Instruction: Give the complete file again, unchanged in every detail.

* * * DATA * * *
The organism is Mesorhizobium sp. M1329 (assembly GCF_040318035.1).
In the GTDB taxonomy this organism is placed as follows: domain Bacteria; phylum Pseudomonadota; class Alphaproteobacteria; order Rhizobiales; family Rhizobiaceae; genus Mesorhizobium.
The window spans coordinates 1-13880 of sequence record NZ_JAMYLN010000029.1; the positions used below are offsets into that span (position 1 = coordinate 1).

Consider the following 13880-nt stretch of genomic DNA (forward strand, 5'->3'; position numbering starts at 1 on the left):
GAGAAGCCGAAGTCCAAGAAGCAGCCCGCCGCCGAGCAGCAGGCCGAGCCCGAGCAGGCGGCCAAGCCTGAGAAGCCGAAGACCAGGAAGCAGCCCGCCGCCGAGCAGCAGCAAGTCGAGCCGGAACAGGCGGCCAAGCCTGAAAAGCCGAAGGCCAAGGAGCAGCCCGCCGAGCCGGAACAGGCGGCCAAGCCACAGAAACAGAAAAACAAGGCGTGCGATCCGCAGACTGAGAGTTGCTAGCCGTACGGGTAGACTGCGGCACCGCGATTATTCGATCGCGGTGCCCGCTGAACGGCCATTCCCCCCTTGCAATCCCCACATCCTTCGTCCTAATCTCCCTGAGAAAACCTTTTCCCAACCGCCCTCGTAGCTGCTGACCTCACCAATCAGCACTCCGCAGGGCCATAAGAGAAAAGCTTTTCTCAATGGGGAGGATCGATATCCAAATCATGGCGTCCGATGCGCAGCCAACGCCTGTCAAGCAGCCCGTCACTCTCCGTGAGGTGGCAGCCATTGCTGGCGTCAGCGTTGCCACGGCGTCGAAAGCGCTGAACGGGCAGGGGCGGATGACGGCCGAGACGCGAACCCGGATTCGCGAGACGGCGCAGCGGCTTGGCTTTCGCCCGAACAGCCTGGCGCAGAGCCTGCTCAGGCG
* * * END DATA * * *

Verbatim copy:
The organism is Mesorhizobium sp. M1329 (assembly GCF_040318035.1).
In the GTDB taxonomy this organism is placed as follows: domain Bacteria; phylum Pseudomonadota; class Alphaproteobacteria; order Rhizobiales; family Rhizobiaceae; genus Mesorhizobium.
The window spans coordinates 1-13880 of sequence record NZ_JAMYLN010000029.1; the positions used below are offsets into that span (position 1 = coordinate 1).

Consider the following 13880-nt stretch of genomic DNA (forward strand, 5'->3'; position numbering starts at 1 on the left):
GAGAAGCCGAAGTCCAAGAAGCAGCCCGCCGCCGAGCAGCAGGCCGAGCCCGAGCAGGCGGCCAAGCCTGAGAAGCCGAAGACCAGGAAGCAGCCCGCCGCCGAGCAGCAGCAAGTCGAGCCGGAACAGGCGGCCAAGCCTGAAAAGCCGAAGGCCAAGGAGCAGCCCGCCGAGCCGGAACAGGCGGCCAAGCCACAGAAACAGAAAAACAAGGCGTGCGATCCGCAGACTGAGAGTTGCTAGCCGTACGGGTAGACTGCGGCACCGCGATTATTCGATCGCGGTGCCCGCTGAACGGCCATTCCCCCCTTGCAATCCCCACATCCTTCGTCCTAATCTCCCTGAGAAAACCTTTTCCCAACCGCCCTCGTAGCTGCTGACCTCACCAATCAGCACTCCGCAGGGCCATAAGAGAAAAGCTTTTCTCAATGGGGAGGATCGATATCCAAATCATGGCGTCCGATGCGCAGCCAACGCCTGTCAAGCAGCCCGTCACTCTCCGTGAGGTGGCAGCCATTGCTGGCGTCAGCGTTGCCACGGCGTCGAAAGCGCTGAACGGGCAGGGGCGGATGACGGCCGAGACGCGAACCCGGATTCGCGAGACGGCGCAGCGGCTTGGCTTTCGCCCGAACAGCCTGGCGCAGAGCCTGCTCAGGCG